Next step, put some thread in the sewing machine. Draw a straight line with chalk or a pencil a centimeter or so in front of the bottom foam. This is so the foam or board doesn't move forward into the flap during use. It's easier and looks better with a sewing machine, but it can be done by hand if needed. Just sew a straight stitch with thread matching the color of your bag. If using a sewing machine, use a smaller needle (70 or so, to not damage the material) with different top and bottom thread to match the color of each side of the bag. Use a longer stitch length (3-4mm) so you don't weaken the material. That way the stitch is virtually unnoticeable. You might need a roller foot if the the material sticks to the regular foot.







Now you have to get into the ugly part. Rip open the bottom-rear seam. There are two different stitches your going to have to open. Do it without damaging the material since you'll be using the same holes later on.





After that, install the board. If you rounded off the edges, insert the board with the rounded side edges down. Then seal the bottom side of the bag up again. It's best to do this by hand using the same holes the original stitches went through to not further damage the material.

Now you have to reattach the black "edge" of the bag. With a sewing machine, managing the rigid, large bag can be a pain but it isn't too hard to do. You can also do it by hand if necessary or if you want.







Now the bag stays rigid on it's own. That's pretty much the most important step, and the main feature needed to be able to use it on the rear seat of a sport bike with very little surface holding it in place.

I wish I could say the worst is over, but adding the loops was the largest pain in the ass for me since you're sewing through 3 or 4 layers of the bag's material, plus 4 or so layers of webbing if I remember right. It's pain doing it by hand, and on a consumer sewing machine it jams every few tries. How easy or hard this is depends more on you and how you're doing it.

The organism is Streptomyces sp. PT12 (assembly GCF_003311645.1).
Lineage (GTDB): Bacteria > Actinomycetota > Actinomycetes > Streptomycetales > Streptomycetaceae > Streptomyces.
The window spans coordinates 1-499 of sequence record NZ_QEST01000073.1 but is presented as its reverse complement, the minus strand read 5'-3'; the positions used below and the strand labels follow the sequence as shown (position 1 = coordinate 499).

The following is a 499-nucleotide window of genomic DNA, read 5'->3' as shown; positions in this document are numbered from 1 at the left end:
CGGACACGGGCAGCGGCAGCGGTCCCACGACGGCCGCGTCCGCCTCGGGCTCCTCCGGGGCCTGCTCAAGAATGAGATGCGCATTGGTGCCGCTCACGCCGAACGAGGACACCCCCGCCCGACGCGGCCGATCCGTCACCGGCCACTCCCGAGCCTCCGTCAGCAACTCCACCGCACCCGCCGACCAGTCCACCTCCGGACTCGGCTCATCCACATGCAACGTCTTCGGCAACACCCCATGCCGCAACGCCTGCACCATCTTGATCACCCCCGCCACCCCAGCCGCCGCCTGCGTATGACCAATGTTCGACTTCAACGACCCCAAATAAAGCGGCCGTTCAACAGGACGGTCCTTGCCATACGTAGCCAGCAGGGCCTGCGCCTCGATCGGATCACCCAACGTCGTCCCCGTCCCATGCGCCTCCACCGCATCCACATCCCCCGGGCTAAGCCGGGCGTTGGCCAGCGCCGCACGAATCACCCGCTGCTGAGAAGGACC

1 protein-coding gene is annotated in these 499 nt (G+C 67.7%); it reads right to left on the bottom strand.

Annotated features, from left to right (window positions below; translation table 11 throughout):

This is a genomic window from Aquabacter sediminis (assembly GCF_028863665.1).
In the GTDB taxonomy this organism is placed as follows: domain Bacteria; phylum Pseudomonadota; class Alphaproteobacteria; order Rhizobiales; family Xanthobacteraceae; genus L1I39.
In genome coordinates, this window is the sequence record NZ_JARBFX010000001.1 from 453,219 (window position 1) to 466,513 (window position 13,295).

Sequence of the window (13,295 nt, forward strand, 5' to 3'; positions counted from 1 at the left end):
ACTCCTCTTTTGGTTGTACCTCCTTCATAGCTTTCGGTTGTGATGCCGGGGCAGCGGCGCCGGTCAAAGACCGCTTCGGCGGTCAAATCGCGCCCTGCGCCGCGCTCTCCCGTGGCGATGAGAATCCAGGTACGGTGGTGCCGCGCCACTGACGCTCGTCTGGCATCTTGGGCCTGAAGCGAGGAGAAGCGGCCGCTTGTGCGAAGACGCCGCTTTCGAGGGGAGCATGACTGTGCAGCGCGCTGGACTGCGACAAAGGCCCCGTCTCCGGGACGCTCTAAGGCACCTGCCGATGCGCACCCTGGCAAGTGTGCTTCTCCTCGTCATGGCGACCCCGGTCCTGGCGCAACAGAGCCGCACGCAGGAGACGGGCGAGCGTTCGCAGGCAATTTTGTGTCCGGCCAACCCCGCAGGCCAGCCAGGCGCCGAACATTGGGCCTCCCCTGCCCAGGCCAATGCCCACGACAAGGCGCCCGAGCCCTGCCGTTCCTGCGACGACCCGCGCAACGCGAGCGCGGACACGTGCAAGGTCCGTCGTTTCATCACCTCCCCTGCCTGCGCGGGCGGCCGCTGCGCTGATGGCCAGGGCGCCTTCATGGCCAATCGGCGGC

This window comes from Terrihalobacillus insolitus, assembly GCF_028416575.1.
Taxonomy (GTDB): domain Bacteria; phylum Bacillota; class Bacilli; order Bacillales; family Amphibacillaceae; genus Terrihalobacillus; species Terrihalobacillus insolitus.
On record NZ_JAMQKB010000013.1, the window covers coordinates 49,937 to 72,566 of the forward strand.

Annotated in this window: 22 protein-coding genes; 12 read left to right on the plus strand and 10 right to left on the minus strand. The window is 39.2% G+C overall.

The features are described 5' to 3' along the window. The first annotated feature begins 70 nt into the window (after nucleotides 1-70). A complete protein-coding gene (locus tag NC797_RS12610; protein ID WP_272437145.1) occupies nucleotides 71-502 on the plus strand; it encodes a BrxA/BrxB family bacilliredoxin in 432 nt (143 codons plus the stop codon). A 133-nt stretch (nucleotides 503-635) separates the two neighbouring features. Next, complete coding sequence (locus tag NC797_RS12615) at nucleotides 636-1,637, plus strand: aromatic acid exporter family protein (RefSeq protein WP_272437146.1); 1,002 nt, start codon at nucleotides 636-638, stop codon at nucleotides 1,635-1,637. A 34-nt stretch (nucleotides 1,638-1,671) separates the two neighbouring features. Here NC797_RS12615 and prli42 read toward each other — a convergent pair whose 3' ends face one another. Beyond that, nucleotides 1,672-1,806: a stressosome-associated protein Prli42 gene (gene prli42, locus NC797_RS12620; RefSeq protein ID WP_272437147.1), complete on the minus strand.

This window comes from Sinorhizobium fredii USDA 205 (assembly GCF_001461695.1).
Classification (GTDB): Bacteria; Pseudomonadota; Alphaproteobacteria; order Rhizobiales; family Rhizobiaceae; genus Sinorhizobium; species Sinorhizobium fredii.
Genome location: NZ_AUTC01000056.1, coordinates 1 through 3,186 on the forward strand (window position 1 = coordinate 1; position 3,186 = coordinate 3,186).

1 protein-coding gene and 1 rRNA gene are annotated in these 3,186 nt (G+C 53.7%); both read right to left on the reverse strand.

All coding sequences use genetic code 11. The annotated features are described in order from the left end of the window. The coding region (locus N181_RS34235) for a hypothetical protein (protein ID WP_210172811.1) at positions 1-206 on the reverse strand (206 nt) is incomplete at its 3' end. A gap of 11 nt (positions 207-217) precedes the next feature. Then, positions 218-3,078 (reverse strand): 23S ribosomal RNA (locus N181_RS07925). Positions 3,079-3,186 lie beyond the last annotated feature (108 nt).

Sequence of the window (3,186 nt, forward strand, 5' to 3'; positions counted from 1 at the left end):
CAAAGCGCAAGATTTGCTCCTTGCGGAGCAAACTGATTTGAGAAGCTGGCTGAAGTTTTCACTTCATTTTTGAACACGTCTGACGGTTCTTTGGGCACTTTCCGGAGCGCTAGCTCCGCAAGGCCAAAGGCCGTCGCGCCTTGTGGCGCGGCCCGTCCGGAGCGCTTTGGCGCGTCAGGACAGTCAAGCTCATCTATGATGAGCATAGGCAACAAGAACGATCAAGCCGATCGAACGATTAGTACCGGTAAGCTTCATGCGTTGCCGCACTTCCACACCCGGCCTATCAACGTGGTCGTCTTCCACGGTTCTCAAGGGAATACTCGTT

Basically you have to rip the seems on the bottom side of the bag where the carry straps are. You only have to rip enough to "tuck" in the webbing on both the top and bottom to make the loops you can see in the pictures. Then just sew it up again, and reinforce it well (I did two rows of stitches) so the previous stitch you cut doesn't come loose, and so the elastic cords pulling on the bag doesn't damage the loop or the bag. It doesn't have to look pretty since it's a pain to sew this part, but it can be done more or less quickly.







Since I can't add more images, I'll continue in the following message.
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Proud IronButt SaddleSore 1000 rider on a Kawasaki Ninja 300 ABS. 1041 miles from Miami to South Carolina and back in less than 24 hours!

For my bike and my mods check the garage. And as always, thanks for reading!

Last edited by Gables_Ninja; 03-29-2017 at 11:24 PM.
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post #3 of 11 (permalink) Old 03-29-2017, 10:55 PM Thread Starter
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If you've reached this point, the worst has passed. Now you only have to sew up an adjustable strap with a quick release buckle. I used 1" webbing and a buckle I already had.

The purpose of this is to keep the bag attached to the bike if both elastic fail. With this strap, the bag will bounce around the rear seat, and the pizza will end up pretty much useless, but the bag will most likely not fall off the bike and shouldn't get damaged either (hopefully). The straps length in total is probably somewhere around 25-30", but that will depend on the width of your rear seat and it's design. Just overestimate the number and cut if it ever turns into a problem. If you don't know how to make straps or install quick releases, there are plenty of videos on Youtube or tutorials online. It's probably the easiest part of the project.







Once that's done, the bag's mods are finished! Give it a try, make sure it works perfectly and modify if necessary. Since everything is adjustable this should work with most bikes with a rear seat.